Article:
Western politicians are returning to Ukraine this week to resolve the political crisis that has gripped the country for months, with the US saying it is in preliminary discussions to provide financial aid to the protest-hit country.
According to the news agency AFP, the European Union's head of foreign policy, Catherine Ashton, is in Kiev to meet with the government and the opposition to try to resolve the stalemate between the two sides.
US Assistant Secretary of State for European and Eurasian Affairs, Victoria Nuland, is also travelling to the Ukrainian capital this week.
Let me be clear, this is at a very preliminary stage. We are consulting with the EU... and other partners about the support Ukraine may need after a new technical government is formed.
In Washington a US State Department spokesman said on Monday that the US was in "preliminary" talks about putting together a financial aid package for Ukraine.
Jen Psaki said: "Let me be clear, this is at a very preliminary stage. We are consulting with the EU ... and other partners about the support Ukraine may need after a new technical government is formed."
Opposition leader Arseniy Yatsenyuk has asked for $20bn, a similar sized package to the one promised by Russia that is now on hold.
Meanwhile, Ukraine's President Viktor Yanukovich, who joined office on Monday after a brief illness, criticised mass protests against his government as "extremism".
Yanukovich criticised the anti-government movement as "radicalism and incitement to hatred behind which there is a struggle for power".
The renewed attempts to resolve the crisis come as disagreement and confusion emerged among activists about the way forward.
Some anti-government activists have agreed with the police to demolish a major barricade and end their two-month occupation of City Hall in exchange for the amnesty of all arrested protesters.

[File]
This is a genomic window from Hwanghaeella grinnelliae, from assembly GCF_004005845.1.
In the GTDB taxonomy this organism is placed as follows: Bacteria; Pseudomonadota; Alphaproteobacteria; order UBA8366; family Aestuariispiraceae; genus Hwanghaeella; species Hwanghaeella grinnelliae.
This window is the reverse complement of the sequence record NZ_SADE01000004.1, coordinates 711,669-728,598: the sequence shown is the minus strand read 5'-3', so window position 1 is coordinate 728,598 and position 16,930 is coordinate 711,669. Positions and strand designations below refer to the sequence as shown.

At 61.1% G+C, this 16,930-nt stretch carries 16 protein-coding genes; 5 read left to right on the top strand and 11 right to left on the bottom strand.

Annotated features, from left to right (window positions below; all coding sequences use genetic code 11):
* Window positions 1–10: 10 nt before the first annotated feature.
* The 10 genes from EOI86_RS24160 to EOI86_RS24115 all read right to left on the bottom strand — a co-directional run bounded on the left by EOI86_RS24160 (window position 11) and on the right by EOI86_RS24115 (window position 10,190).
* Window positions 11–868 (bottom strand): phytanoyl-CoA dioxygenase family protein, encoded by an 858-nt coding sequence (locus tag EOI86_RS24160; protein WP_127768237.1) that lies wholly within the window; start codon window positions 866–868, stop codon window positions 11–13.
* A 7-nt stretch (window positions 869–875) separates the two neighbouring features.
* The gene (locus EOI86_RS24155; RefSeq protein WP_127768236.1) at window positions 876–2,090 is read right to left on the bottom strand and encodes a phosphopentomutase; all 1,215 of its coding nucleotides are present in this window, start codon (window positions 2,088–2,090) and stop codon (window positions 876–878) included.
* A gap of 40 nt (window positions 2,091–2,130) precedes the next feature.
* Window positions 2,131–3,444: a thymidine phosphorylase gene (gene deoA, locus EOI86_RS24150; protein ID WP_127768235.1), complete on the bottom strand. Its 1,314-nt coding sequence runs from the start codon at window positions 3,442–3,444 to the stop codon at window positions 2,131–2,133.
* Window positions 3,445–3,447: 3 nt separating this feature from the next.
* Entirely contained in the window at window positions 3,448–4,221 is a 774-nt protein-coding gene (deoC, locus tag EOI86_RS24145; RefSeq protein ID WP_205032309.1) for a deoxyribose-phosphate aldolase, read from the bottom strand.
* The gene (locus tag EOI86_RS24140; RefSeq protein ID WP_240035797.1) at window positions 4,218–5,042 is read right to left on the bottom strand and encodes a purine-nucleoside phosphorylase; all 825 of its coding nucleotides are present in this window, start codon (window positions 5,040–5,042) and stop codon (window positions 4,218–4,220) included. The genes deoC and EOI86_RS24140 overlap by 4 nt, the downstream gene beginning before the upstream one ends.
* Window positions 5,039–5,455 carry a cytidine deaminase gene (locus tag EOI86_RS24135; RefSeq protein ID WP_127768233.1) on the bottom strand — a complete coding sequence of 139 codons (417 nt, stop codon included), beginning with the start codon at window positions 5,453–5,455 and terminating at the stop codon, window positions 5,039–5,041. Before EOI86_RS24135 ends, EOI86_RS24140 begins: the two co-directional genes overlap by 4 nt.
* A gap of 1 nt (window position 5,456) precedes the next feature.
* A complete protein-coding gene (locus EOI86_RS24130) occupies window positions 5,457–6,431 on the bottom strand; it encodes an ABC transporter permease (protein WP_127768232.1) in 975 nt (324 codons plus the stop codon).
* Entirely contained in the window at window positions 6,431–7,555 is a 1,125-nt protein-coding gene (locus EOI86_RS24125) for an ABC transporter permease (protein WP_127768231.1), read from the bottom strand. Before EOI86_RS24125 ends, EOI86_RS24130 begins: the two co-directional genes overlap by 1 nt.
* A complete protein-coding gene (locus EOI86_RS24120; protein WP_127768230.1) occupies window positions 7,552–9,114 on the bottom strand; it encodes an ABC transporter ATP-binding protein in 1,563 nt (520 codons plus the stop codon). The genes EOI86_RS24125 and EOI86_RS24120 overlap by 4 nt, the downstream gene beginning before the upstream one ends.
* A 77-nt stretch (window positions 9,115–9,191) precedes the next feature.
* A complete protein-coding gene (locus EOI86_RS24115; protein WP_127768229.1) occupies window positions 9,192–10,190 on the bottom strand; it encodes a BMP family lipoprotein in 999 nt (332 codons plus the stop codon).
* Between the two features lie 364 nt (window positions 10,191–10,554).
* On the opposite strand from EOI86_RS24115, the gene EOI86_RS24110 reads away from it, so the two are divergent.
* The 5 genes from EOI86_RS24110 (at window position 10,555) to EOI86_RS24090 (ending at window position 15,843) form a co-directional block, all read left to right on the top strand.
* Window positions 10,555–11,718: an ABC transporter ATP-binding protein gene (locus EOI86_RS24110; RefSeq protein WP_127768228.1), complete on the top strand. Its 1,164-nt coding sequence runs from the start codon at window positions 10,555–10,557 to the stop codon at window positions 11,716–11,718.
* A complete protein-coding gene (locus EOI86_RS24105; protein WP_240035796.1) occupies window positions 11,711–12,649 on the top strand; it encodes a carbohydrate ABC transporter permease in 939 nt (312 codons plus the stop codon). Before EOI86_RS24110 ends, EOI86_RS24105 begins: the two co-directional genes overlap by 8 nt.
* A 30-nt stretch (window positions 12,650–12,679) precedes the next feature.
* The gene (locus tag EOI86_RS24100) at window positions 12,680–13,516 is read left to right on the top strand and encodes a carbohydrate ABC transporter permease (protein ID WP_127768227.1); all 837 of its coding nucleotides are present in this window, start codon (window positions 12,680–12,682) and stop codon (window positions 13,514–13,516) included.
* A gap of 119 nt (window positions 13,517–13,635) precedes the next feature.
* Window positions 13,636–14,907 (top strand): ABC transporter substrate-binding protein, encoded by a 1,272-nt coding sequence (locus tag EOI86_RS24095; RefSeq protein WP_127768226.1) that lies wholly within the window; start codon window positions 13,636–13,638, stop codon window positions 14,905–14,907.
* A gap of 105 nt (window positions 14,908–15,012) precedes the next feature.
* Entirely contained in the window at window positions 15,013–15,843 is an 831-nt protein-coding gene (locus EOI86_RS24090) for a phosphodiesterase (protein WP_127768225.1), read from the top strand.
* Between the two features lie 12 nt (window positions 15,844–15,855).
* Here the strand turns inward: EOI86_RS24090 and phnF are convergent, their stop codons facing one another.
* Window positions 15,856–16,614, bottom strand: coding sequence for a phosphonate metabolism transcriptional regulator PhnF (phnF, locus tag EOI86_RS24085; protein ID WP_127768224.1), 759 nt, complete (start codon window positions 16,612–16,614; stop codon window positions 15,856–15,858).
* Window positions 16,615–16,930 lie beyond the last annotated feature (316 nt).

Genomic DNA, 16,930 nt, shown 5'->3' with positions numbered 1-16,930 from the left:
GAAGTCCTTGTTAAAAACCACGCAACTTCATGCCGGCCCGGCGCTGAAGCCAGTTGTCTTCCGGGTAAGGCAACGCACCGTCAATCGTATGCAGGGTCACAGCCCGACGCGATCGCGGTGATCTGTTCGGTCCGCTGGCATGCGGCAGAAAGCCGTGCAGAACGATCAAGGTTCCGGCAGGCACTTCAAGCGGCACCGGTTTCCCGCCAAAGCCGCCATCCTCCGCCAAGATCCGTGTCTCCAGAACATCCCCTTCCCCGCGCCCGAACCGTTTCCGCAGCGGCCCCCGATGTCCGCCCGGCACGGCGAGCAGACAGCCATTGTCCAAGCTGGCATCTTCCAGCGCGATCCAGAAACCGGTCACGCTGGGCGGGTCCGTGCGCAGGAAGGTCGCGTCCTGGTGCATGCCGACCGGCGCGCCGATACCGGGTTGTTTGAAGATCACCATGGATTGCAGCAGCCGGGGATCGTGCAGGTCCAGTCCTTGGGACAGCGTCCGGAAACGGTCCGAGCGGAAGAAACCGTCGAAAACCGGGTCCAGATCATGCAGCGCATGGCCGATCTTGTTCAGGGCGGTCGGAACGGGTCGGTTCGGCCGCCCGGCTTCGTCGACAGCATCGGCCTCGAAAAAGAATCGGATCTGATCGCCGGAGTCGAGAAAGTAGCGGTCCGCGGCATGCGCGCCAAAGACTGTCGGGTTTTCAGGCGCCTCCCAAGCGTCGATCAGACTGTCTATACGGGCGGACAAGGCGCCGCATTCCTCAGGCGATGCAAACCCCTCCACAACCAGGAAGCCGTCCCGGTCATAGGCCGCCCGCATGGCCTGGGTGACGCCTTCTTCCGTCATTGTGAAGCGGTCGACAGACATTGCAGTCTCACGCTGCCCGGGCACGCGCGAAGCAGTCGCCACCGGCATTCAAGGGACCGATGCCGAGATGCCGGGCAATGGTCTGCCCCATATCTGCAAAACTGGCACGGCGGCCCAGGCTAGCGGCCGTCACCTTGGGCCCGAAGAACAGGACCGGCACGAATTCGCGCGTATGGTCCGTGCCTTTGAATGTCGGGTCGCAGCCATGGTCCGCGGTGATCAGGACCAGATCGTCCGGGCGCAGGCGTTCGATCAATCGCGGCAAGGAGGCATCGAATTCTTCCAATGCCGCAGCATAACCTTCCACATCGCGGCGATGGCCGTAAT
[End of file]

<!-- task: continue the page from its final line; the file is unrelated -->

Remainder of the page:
According to a report published on the Korrespondent news website on Monday, Andrei Paruby, from the opposition Batkivshchyna party, and representatives from other activist groups met Aleksand Yakimenko, the head of Security Service of Ukraine, and Viktor Dubovik, the first deputy of minister of internal affairs, on Friday.
Roman Dashavets, an anti-government activist, told Al Jazeera's Tamila Varshalomidze: "It is true that negotiations took place and the decision was made to demolish barricades on Grushevskogo, restore traffic movement and vacate the Town Hall building."
Dashavets said he was not present at the talks, but he talked to those who were. "According to the deal, the jailed activists should first be freed and then our side will do their part. But I think something will go wrong, one side is bound to make some step that will make this impossible."
But other activists disgreed with the decision to cooperate with security forces.
"It's not possible. If we demolish the barricade, people will be left without any protection. They will be out on a flat spot ready to be dispersed," Dima Krizskiy, who leads a group of activists, said.
"If we go through with this, it would mean the protests are over."
Krizskiy said his group of activists did not recognise the authority of opposition leaders such as Paruby and Vitaly Klitschko.